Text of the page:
Have you no shame Mr. Elyot? What’s next? You’ve decided to rewrite Gone With the Wind? Scarlett O’Hara undergoes a sex-change operation and become Sam O’Hara, owner of Tara, a tranny bar in Greenwich Village?

J. W. Eagan, and try as I might I can’t find out who this pundit is, once said: Never judge a book by its movie. More power to the screenwriter who succeeds in preserving the essence of a beloved book while transforming it to the big (or small) screen. All hail Horton Foote who took Harper Lee’s To Kill a Mockingbird, and wrote a screenplay worthy of that powerful novel.

I confess. Both halves of Evelyn David regularly play the casting game for Murder Off the Books. I’m envisioning a 30-years younger James Garner as Mac, and maybe Karen Allen for Rachel. My Irish Terrier Clio thinks she has the style and wit to play Whiskey and no one will notice that she’s 80 pounds lighter and five feet shorter. Dreams were made of lesser things. The Southern half has her own casting choices. Should we ever be lucky enough to sell the book (we’re looking at you Hallmark Channel) – well, I hope that our literary integrity would withstand any financial incentives (but I’m not putting all my money on it).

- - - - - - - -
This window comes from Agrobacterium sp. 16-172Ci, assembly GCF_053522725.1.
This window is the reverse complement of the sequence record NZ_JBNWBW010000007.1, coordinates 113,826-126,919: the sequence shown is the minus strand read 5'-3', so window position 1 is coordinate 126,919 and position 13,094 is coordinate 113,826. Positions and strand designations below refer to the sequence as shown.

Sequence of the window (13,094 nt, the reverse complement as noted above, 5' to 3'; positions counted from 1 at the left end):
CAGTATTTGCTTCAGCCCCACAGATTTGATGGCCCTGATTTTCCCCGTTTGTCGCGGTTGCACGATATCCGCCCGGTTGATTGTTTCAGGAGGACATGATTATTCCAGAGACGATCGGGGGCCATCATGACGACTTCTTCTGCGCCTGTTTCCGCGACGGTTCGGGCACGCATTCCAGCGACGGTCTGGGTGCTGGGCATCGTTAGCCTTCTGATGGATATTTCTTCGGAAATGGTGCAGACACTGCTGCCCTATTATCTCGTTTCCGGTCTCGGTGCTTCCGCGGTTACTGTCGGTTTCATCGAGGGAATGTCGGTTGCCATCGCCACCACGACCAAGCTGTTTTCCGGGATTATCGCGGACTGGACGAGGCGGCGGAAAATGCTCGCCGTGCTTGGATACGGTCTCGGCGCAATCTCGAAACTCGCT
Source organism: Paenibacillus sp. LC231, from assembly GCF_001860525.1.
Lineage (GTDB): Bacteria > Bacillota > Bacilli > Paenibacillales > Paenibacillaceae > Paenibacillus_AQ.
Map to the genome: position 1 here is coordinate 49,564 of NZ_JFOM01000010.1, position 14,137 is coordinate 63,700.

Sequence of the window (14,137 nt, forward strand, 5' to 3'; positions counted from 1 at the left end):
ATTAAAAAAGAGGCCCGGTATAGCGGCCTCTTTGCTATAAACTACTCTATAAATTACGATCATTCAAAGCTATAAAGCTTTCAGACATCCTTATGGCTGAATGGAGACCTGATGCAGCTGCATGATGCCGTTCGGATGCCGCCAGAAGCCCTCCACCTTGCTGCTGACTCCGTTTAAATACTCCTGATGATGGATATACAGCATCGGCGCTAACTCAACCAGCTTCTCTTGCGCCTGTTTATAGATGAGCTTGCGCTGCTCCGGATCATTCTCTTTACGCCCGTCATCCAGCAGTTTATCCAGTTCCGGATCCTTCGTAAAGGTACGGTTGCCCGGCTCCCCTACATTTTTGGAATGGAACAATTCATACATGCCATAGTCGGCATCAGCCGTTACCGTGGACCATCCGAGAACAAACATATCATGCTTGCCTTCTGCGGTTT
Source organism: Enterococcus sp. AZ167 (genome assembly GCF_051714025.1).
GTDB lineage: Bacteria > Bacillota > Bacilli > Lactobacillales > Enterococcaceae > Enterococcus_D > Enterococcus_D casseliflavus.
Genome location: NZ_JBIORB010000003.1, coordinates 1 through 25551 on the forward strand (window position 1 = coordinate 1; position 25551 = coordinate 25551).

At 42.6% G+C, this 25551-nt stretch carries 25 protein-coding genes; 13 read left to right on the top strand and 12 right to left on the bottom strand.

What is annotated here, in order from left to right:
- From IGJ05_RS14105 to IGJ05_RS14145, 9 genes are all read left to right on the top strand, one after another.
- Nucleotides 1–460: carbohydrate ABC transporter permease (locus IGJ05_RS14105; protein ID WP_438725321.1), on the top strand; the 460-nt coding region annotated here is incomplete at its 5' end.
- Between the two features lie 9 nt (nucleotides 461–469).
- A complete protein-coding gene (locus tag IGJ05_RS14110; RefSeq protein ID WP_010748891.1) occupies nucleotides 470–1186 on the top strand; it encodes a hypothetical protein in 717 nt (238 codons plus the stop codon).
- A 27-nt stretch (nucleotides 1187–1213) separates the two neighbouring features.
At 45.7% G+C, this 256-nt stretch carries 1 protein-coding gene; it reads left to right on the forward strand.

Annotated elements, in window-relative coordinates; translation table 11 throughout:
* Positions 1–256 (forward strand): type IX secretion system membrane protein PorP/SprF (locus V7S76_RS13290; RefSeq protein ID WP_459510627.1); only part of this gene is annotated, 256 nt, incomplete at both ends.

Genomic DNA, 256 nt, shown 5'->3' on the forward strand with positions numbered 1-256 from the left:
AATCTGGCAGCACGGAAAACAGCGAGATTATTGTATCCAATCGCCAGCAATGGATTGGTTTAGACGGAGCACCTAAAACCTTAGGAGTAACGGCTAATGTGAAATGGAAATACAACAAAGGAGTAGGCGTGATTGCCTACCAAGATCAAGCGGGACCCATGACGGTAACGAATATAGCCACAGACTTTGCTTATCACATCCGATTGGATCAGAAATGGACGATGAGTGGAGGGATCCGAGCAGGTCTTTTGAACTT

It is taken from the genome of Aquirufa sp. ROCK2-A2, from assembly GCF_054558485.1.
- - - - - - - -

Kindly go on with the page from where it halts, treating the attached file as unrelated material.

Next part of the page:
But Dame Agatha? Maybe the executors of her estate are laughing all the way to the bank and aren’t offended at all by the changes in her immortal plots and words. But this fan is “mad as hell and not going to take it anymore.” You don’t mess with my Aggie.

Evelyn David